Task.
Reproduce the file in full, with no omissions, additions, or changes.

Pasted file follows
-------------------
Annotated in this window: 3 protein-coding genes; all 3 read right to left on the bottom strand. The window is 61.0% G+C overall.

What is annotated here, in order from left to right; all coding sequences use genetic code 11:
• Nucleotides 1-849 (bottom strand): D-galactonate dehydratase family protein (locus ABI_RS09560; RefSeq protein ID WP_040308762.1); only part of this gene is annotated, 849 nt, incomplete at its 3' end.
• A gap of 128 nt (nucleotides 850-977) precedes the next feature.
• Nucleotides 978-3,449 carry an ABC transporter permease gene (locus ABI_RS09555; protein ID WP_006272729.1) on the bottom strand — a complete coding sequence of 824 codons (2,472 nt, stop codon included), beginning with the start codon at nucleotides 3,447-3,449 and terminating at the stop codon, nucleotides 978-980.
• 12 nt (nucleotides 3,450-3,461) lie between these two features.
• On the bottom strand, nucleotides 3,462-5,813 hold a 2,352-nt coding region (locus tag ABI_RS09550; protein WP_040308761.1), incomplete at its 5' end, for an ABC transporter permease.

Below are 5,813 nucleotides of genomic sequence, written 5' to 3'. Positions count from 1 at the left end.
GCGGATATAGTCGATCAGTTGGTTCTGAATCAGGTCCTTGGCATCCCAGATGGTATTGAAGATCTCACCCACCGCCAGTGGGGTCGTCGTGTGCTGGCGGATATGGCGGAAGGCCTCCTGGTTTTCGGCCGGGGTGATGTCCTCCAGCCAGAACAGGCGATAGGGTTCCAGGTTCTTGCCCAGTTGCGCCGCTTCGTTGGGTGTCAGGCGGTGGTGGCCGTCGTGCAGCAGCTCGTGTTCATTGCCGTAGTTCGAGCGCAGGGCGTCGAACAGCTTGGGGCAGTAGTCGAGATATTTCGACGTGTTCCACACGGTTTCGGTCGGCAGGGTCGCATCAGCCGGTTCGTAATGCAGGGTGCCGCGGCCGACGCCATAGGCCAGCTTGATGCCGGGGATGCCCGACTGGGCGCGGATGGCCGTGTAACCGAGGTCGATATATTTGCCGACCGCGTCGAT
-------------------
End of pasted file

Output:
Annotated in this window: 3 protein-coding genes; all 3 read right to left on the bottom strand. The window is 61.0% G+C overall.

What is annotated here, in order from left to right; all coding sequences use genetic code 11:
• Nucleotides 1-849 (bottom strand): D-galactonate dehydratase family protein (locus ABI_RS09560; RefSeq protein ID WP_040308762.1); only part of this gene is annotated, 849 nt, incomplete at its 3' end.
• A gap of 128 nt (nucleotides 850-977) precedes the next feature.
• Nucleotides 978-3,449 carry an ABC transporter permease gene (locus ABI_RS09555; protein ID WP_006272729.1) on the bottom strand — a complete coding sequence of 824 codons (2,472 nt, stop codon included), beginning with the start codon at nucleotides 3,447-3,449 and terminating at the stop codon, nucleotides 978-980.
• 12 nt (nucleotides 3,450-3,461) lie between these two features.
• On the bottom strand, nucleotides 3,462-5,813 hold a 2,352-nt coding region (locus tag ABI_RS09550; protein WP_040308761.1), incomplete at its 5' end, for an ABC transporter permease.

Below are 5,813 nucleotides of genomic sequence, written 5' to 3'. Positions count from 1 at the left end.
GCGGATATAGTCGATCAGTTGGTTCTGAATCAGGTCCTTGGCATCCCAGATGGTATTGAAGATCTCACCCACCGCCAGTGGGGTCGTCGTGTGCTGGCGGATATGGCGGAAGGCCTCCTGGTTTTCGGCCGGGGTGATGTCCTCCAGCCAGAACAGGCGATAGGGTTCCAGGTTCTTGCCCAGTTGCGCCGCTTCGTTGGGTGTCAGGCGGTGGTGGCCGTCGTGCAGCAGCTCGTGTTCATTGCCGTAGTTCGAGCGCAGGGCGTCGAACAGCTTGGGGCAGTAGTCGAGATATTTCGACGTGTTCCACACGGTTTCGGTCGGCAGGGTCGCATCAGCCGGTTCGTAATGCAGGGTGCCGCGGCCGACGCCATAGGCCAGCTTGATGCCGGGGATGCCCGACTGGGCGCGGATGGCCGTGTAACCGAGGTCGATATATTTGCCGACCGCGTCGAT